Can You Hear Me Now?
On top of my Apraxia of Speech diagnosis, and this is something I don't speak about as often as I should, I was 90% deaf in both ears at the age of 2-3 years old.
No wonder I had speech delays, right?
Our ears filter out wax, allowing our eardrums to vibrate and interpret the beautiful sense of'sound. However, my ears were not filtering out wax-actually there was such a buildup of wax behind my eardrums that they were hardly vibrating at all.
My parents discovered this after some stubborn exchanges of me turning up the TV volume, them turning it back down, and me turning it back up again.
I had about five sets of tubes in both ears to drain the wax. And I don't necessarily recall the procedure but I do recall the pressure and the discomfort. It was scary! It feels like a balloon about to pop and all of a sudden you hear this gushy, liquid noise whistling out of your ear.
For my age, and what little I knew of the human anatomy, I was wondering why these adults were trying to pop my head!
Anyways, after the numerous sets of tubes and the numerous doctors' trips, I did obtain my 100% hearing which I try to take good care of as an adult.
I think it's still behind me, but my Doctor always comments while looking inside my ear, "Wow, there's a few incisions in this one--Oh in this one as well."
Thanks, Captain Obvious.
When speaking about my short-lived deaf experience, people are often confused as to how to respond.
Some respond with, "Wow, you speak so well," or, "I could never tell."
Now others, well, they raise their voice and speak slower to me, "Can-You-Hear-Me-Now?!"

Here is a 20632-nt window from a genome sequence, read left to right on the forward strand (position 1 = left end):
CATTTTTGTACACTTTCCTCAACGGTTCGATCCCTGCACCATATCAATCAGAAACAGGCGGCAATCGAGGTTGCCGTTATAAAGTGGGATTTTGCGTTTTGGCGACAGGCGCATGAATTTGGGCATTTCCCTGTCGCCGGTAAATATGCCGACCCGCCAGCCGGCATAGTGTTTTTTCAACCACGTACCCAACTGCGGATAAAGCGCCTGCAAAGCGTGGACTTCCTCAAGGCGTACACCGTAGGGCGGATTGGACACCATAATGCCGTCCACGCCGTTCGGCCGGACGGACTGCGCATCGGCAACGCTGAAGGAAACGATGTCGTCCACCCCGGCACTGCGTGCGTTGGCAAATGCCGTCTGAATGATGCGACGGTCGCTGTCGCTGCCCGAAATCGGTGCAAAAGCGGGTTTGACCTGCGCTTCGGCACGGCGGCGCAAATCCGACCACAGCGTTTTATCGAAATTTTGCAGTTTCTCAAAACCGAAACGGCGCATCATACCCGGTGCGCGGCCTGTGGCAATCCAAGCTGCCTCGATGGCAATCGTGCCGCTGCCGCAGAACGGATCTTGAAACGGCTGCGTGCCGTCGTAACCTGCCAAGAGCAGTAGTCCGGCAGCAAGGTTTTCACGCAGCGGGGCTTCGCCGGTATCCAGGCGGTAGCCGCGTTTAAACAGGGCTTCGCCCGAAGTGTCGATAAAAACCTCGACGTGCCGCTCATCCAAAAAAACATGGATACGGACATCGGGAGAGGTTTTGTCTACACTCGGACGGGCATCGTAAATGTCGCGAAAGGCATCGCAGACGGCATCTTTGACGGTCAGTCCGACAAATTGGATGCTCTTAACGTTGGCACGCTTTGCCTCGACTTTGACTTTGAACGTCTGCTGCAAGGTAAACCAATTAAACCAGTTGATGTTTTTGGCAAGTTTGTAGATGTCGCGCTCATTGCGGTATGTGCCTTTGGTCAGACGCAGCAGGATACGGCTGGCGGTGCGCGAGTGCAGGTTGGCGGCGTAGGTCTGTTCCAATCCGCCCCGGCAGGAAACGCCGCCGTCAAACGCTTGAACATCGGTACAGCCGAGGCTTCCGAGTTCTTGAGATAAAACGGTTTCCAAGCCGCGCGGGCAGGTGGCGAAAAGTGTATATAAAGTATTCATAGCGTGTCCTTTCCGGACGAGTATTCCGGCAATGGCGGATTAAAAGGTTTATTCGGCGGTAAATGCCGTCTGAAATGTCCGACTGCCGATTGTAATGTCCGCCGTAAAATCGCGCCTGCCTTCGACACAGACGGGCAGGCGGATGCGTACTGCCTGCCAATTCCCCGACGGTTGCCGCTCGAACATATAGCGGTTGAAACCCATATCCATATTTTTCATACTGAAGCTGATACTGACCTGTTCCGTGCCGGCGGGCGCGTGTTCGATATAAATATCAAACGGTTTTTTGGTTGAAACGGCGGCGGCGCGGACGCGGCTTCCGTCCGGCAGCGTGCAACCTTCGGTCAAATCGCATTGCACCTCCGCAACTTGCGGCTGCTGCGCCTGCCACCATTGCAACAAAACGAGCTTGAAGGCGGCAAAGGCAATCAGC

Are they kidding me?
They just spent 5 minutes talking with me beforehand, know I can speak and hear them, but the second I say 'used to be deaf' - they lose all ability to communicate with me in a typical fashion.
Usually, I respond by laughing and sarcastically saying "Yes-I-Can-Hear-You-Now, just like I heard you perfectly minutes ago."
They ease up, usually out of embarrassment.This brings me to my next point- People must learn to communicate to one another appropriately and respectfully regardless of other's so-called 'disabilities' or 'disorders.'
Would they change the way they speak to someone who wasn't deaf? No, they wouldn't.
I know that this is unintentional, and I must believe that people do their best to be kind. But I just wish that people didn't make implications about others. I even mention the word 'deaf' and some people completely change their tone with me.
This is only on occasion, I know it happens so much more often with those with more severe hindrances or more visible disabilities.
I just wish it didn't happen at all. A lofty goal, I know.